Are you a woman with chronic pain?
Do you feel you are treated differently by doctors because you are a woman?
Do you feel doctors take your pain less seriously because you are a woman?
Those are some of questions National Pain Report is asking in our latest online survey, which can be found here. We’ve partnered with the Los Angeles-based non-profit For Grace to better assess and document the issues faced by women in chronic pain.
Studies have shown that women suffer disproportionally from chronic pain and are more sensitive to pain than men, but also tend to be undertreated.
“In the U.S. and across the globe, women are second-class citizens, and as such, our chronic pain is often undertreated or worse, dismissed. One way to reverse this troubling trend is through awareness and information gathering,” said Cynthia Toussaint, a pain sufferer, patient advocate and founder of For Grace, an organization devoted to promoting better care and wellness for women in pain.
“We are proud to be partnering with the National Pain Report on this critical survey to place women in pain in the spotlight and to provide them a platform to share their stories with the media,” said Toussaint, who has lived with Complex Regional Pain Syndrome for over 30 years.
Some of the survey questions are personal in nature — dealing with issues like menopause, menstrual cycles and childhood trauma — but all of the answers will be collected anonymously and will be kept confidential. We do not share names or email addresses with anyone without your permission.
The link between childhood trauma and chronic pain is a controversial one. Many women resent being told by physicians that there may be a connection because it suggests their pain is “all in their head.”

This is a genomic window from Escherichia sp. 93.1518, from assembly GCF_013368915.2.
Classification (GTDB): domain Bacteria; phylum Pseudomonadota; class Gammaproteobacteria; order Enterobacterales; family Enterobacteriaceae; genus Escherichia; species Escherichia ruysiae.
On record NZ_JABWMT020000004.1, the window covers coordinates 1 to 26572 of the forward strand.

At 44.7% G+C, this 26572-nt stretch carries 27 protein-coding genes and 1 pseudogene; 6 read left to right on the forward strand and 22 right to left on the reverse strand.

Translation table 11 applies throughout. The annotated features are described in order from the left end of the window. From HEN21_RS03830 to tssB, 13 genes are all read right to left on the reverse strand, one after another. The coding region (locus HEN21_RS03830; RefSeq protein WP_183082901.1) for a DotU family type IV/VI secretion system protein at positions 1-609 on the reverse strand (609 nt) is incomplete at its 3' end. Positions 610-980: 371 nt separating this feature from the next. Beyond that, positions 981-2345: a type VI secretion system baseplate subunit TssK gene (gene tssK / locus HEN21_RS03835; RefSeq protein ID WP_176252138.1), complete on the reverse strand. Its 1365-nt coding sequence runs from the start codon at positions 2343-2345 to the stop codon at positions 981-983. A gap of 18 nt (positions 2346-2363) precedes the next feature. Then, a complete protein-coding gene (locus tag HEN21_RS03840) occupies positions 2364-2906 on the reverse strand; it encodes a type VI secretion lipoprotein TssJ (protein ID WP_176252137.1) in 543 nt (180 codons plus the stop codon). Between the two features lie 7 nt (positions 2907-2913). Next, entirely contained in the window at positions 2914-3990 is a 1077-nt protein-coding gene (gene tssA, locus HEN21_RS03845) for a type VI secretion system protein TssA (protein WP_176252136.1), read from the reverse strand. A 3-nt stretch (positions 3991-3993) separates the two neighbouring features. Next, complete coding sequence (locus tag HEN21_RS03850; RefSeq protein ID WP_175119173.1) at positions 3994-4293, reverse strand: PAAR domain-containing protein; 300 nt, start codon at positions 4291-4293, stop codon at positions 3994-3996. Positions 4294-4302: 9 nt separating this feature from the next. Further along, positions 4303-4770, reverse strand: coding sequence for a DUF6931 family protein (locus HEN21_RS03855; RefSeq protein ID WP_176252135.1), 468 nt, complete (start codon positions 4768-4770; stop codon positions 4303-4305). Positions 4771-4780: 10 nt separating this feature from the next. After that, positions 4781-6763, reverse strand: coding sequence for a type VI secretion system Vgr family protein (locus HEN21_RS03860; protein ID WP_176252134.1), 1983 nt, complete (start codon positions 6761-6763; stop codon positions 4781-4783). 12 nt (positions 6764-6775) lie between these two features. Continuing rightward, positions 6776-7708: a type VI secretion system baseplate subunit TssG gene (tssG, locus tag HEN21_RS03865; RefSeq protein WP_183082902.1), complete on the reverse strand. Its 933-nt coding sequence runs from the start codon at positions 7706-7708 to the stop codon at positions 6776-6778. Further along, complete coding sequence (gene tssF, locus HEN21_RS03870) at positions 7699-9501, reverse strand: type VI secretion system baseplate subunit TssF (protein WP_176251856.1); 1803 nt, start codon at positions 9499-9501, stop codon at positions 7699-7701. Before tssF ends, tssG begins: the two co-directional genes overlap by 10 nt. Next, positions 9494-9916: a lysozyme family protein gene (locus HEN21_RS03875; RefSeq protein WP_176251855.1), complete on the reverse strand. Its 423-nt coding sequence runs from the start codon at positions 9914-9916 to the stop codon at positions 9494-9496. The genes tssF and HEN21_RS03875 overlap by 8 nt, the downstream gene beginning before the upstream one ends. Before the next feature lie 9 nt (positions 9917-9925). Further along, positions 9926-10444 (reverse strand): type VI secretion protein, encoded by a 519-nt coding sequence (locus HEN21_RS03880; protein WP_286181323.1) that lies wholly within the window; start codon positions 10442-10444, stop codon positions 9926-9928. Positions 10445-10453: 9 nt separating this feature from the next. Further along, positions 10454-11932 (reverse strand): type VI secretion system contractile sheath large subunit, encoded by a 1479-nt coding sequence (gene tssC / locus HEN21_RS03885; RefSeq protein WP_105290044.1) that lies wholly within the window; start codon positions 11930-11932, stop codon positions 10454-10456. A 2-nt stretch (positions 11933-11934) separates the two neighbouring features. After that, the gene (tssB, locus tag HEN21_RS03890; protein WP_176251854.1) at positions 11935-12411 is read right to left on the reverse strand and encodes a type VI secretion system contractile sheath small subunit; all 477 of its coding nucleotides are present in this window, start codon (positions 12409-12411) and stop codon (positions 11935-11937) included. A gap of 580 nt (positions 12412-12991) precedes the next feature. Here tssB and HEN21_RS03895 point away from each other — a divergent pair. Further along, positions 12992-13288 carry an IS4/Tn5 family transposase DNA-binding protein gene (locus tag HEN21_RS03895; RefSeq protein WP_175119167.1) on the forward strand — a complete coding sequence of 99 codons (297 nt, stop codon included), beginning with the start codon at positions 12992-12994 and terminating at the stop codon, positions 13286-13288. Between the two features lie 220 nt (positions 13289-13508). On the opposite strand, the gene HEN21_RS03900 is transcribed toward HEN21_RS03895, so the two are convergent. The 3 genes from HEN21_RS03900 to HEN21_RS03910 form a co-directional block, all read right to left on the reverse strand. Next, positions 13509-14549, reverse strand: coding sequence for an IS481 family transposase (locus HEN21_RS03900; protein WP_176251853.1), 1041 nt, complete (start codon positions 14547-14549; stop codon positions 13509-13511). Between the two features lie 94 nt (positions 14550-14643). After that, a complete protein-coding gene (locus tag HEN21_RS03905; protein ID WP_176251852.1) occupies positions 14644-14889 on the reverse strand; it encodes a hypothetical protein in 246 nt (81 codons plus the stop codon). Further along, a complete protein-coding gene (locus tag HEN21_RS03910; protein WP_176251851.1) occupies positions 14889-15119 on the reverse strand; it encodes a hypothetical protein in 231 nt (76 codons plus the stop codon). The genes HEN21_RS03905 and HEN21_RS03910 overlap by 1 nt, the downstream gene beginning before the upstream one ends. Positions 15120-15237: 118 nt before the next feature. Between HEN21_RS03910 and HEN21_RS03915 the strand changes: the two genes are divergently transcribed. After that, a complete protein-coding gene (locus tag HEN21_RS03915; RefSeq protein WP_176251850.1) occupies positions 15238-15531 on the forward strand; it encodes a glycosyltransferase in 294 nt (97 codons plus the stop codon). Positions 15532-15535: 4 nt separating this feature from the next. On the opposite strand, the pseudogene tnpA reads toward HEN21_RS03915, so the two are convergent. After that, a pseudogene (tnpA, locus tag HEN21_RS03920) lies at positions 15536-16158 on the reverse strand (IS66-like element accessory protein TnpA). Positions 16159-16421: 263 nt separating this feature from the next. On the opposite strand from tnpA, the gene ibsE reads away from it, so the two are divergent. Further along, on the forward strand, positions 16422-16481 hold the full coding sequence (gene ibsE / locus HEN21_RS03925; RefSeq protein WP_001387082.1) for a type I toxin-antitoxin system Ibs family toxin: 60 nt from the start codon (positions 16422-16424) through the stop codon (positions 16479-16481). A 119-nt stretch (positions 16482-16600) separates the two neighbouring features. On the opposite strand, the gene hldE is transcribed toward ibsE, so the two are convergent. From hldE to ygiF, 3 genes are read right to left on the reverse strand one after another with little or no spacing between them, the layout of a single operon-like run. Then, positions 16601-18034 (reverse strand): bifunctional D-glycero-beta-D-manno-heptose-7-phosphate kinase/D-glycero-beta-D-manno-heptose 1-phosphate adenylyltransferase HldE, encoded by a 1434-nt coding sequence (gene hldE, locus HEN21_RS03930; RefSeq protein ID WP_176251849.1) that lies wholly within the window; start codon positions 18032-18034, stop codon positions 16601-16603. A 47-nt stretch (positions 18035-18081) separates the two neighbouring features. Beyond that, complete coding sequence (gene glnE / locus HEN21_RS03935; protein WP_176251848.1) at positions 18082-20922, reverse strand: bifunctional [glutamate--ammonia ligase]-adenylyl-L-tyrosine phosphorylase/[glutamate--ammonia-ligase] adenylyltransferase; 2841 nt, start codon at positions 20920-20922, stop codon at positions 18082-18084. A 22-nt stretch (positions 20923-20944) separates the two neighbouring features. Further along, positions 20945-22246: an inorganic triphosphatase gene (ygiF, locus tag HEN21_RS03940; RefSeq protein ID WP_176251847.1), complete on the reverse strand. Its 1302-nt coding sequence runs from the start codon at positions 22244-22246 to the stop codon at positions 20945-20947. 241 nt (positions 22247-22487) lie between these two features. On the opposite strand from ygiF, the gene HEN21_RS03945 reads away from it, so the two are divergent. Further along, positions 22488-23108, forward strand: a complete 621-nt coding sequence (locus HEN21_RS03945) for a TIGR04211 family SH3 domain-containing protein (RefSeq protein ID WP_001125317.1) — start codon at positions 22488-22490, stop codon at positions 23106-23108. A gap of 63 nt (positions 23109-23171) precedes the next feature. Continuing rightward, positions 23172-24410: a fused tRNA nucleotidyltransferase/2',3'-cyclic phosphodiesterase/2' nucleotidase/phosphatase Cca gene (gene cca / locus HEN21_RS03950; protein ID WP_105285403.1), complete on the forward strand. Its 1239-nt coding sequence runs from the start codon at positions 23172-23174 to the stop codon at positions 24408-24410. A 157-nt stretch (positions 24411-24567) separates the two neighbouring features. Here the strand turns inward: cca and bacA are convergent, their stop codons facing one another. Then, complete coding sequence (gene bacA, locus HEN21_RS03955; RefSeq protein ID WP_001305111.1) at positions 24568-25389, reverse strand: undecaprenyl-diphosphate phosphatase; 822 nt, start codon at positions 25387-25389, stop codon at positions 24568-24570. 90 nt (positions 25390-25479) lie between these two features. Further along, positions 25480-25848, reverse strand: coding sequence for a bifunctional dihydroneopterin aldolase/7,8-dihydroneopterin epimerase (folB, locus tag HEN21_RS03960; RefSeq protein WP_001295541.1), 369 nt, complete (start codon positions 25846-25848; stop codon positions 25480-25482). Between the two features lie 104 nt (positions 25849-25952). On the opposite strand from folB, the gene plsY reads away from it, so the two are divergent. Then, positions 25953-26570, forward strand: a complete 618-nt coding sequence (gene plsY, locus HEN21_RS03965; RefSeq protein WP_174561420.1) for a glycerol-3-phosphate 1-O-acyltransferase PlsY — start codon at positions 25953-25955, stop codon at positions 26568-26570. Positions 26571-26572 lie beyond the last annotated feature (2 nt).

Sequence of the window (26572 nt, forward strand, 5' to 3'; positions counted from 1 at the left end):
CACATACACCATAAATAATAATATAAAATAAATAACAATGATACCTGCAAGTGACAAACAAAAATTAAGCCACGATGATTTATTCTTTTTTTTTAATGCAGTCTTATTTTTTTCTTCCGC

“Multiple studies across independent research groups shows that experiencing childhood trauma or abuse is a major risk factor for acquiring chronic pain later in life,” said Beth Darnall, PhD, a pain psychologist and author of Less Pain, Fewer Pills. “The experience of major stress can lead to changes in the immune and nervous systems, and these can create a vulnerability to develop pain later following a physical injury or emotional trauma, such as a car accident or surgery.
Trauma and abuse are also linked to depression, which in turn is a predictor for the development of chronic pain. Scientifically, there is no debate about whether trauma and abuse associate with chronic pain — they do. However, we cannot say that trauma and abuse cause chronic pain because causal studies do not exist.”
Results from the Women in Pain survey will be presented at For Grace’s 7th Annual Women in Pain Conference in Los Angeles on September 12th and on the National Pain Report.
In previous online surveys we asked readers how they are treated by their healthcare providers and to rate the effectiveness of fibromyalgia drugs.
While we appreciate feedback from everyone, for the Women in Pain survey we are only interested in responses from women.
If you would like to take the survey, click here.